You make two points. First, you've discovered for yourself the problem (for many) with these conversions: the "hoods" or drops position on your bike, as converted, stretch you out much too far. That the bars are over-wide is a factor, but a minor one; the main reason is simple: your bike was/is designed for flat bars. Consequently it has -- for a given size -- an effective t/t length that is much too long for use with drop bars. You can bodge around this problem a little with narrower bars, a shortie stem, etc. but it's never going to be "right".

    Second, you've found that you like drop bars.

    Add in the not inconsiderable expense of doing a full conversion, one that will also never be quite "right" when it comes to braking unless you use v-brake levers and bar-end shifters ... what's the point? The solution is obvious.

    Test ride proper drop-bar bikes with different orientations (race, endurance, 'cross, light touring, whatever), find the one you like, and buy it -- keeping your present bike in its proper configuration or selling it on.

  12. #12
    Senior Member Terrierman's Avatar
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    Quote Originally Posted by badger1 View Post
    tahoe_girl,

    Here's the most important bit from your op:

    " ... but the geometry of the bike seems to be all out of whack now. After riding about 100 miles with them so far, I am getting pains in my mid back and then between my shoulder blades ( I didn't have these issues before). I definitely like having the drop position ..."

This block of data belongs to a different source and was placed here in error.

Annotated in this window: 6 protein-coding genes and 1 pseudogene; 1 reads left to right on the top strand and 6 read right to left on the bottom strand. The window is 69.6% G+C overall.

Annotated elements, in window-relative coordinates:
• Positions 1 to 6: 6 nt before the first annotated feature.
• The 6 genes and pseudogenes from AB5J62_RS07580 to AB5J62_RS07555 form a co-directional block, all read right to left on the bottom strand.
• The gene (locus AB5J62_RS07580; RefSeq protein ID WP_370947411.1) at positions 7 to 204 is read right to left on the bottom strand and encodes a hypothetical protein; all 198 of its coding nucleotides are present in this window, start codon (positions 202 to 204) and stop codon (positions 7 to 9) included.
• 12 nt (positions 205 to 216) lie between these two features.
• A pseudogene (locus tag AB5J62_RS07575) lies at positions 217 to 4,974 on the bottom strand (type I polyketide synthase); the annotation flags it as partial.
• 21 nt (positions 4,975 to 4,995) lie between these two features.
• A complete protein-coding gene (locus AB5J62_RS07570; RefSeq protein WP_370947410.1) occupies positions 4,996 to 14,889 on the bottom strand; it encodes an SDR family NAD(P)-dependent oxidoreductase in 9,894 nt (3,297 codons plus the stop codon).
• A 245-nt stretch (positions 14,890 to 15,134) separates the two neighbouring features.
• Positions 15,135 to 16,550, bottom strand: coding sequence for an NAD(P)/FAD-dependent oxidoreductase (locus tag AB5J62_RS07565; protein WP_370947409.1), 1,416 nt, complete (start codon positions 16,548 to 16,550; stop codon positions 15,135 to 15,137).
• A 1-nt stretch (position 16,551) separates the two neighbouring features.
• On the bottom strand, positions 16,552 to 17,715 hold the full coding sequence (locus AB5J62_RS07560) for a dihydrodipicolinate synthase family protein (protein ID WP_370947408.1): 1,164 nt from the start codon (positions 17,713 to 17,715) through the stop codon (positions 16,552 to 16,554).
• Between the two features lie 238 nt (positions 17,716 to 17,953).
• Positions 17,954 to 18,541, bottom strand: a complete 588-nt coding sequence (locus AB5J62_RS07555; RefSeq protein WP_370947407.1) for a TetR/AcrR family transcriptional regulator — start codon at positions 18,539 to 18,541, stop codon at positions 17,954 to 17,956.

You make two points. First, you've discovered for yourself the problem (for many) with these conversions: the "hoods" or drops position on your bike, as converted, stretch you out much too far. That the bars are over-wide is a factor, but a minor one; the main reason is simple: your bike was/is designed for flat bars. Consequently it has -- for a given size -- an effective t/t length that is much too long for use with drop bars. You can bodge around this problem a little with narrower bars, a shortie stem, etc. but it's never going to be "right".

    Second, you've found that you like drop bars.

    Add in the not inconsiderable expense of doing a full conversion, one that will also never be quite "right" when it comes to braking unless you use v-brake levers and bar-end shifters ... what's the point? The solution is obvious.

    Test ride proper drop-bar bikes with different orientations (race, endurance, 'cross, light touring, whatever), find the one you like, and buy it -- keeping your present bike in its proper configuration or selling it on.
    Persactly.
    It's all downhill from here. Except the parts that are uphill.

  13. #13
    just pokin' along desertdork's Avatar
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    There is no "hoods" position with add-on drop bar-ends. With them, the drop position is far too wide on unaltered flat bars. Not a "minor" factor to her problem; it is the problem. + Misses out on two hand positions (hoods, bends) and no access to brakes.

    Having hand positions that get the rider lower and stretched out is one of the benefits to drops, not a deterrent. Getting the fit right might take some tweaking, but not fair to say it will never be "right."

    Effective TT lengths between her fx and a recreational road bike sized for her will not be that much different, probably less than 1cm. This will be partially offset by a taller head tube set at a slacker angle.